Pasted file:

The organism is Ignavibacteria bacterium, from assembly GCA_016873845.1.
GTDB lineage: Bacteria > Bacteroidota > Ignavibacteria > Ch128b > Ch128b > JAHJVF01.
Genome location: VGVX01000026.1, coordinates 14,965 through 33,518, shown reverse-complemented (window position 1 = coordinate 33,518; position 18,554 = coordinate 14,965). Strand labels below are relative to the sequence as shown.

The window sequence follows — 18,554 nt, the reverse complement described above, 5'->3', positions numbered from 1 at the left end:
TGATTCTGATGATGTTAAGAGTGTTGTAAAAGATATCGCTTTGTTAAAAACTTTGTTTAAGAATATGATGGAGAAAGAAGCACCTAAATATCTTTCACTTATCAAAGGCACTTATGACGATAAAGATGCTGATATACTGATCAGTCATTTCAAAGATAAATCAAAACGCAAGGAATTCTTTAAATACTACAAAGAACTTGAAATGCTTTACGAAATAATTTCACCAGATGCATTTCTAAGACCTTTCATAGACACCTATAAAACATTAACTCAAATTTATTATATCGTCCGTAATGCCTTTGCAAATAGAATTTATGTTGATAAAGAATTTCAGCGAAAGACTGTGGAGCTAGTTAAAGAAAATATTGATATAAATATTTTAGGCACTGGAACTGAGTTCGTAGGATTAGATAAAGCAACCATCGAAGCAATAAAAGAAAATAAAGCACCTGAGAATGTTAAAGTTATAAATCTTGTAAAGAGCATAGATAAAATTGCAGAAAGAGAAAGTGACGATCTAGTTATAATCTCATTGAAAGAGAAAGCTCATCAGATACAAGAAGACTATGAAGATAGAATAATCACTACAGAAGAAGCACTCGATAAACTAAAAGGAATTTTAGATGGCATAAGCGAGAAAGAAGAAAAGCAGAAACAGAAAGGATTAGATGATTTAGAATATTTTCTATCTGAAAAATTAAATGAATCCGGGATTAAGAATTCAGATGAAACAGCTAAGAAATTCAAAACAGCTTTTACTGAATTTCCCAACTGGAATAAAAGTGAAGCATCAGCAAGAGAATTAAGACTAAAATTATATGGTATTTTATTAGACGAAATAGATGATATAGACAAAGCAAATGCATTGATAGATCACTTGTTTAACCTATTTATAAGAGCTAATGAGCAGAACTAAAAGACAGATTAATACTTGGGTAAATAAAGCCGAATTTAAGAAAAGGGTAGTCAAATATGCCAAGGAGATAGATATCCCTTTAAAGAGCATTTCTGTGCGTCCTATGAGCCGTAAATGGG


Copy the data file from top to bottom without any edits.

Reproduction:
The organism is Ignavibacteria bacterium, from assembly GCA_016873845.1.
GTDB lineage: Bacteria > Bacteroidota > Ignavibacteria > Ch128b > Ch128b > JAHJVF01.
Genome location: VGVX01000026.1, coordinates 14,965 through 33,518, shown reverse-complemented (window position 1 = coordinate 33,518; position 18,554 = coordinate 14,965). Strand labels below are relative to the sequence as shown.

The window sequence follows — 18,554 nt, the reverse complement described above, 5'->3', positions numbered from 1 at the left end:
TGATTCTGATGATGTTAAGAGTGTTGTAAAAGATATCGCTTTGTTAAAAACTTTGTTTAAGAATATGATGGAGAAAGAAGCACCTAAATATCTTTCACTTATCAAAGGCACTTATGACGATAAAGATGCTGATATACTGATCAGTCATTTCAAAGATAAATCAAAACGCAAGGAATTCTTTAAATACTACAAAGAACTTGAAATGCTTTACGAAATAATTTCACCAGATGCATTTCTAAGACCTTTCATAGACACCTATAAAACATTAACTCAAATTTATTATATCGTCCGTAATGCCTTTGCAAATAGAATTTATGTTGATAAAGAATTTCAGCGAAAGACTGTGGAGCTAGTTAAAGAAAATATTGATATAAATATTTTAGGCACTGGAACTGAGTTCGTAGGATTAGATAAAGCAACCATCGAAGCAATAAAAGAAAATAAAGCACCTGAGAATGTTAAAGTTATAAATCTTGTAAAGAGCATAGATAAAATTGCAGAAAGAGAAAGTGACGATCTAGTTATAATCTCATTGAAAGAGAAAGCTCATCAGATACAAGAAGACTATGAAGATAGAATAATCACTACAGAAGAAGCACTCGATAAACTAAAAGGAATTTTAGATGGCATAAGCGAGAAAGAAGAAAAGCAGAAACAGAAAGGATTAGATGATTTAGAATATTTTCTATCTGAAAAATTAAATGAATCCGGGATTAAGAATTCAGATGAAACAGCTAAGAAATTCAAAACAGCTTTTACTGAATTTCCCAACTGGAATAAAAGTGAAGCATCAGCAAGAGAATTAAGACTAAAATTATATGGTATTTTATTAGACGAAATAGATGATATAGACAAAGCAAATGCATTGATAGATCACTTGTTTAACCTATTTATAAGAGCTAATGAGCAGAACTAAAAGACAGATTAATACTTGGGTAAATAAAGCCGAATTTAAGAAAAGGGTAGTCAAATATGCCAAGGAGATAGATATCCCTTTAAAGAGCATTTCTGTGCGTCCTATGAGCCGTAAATGGG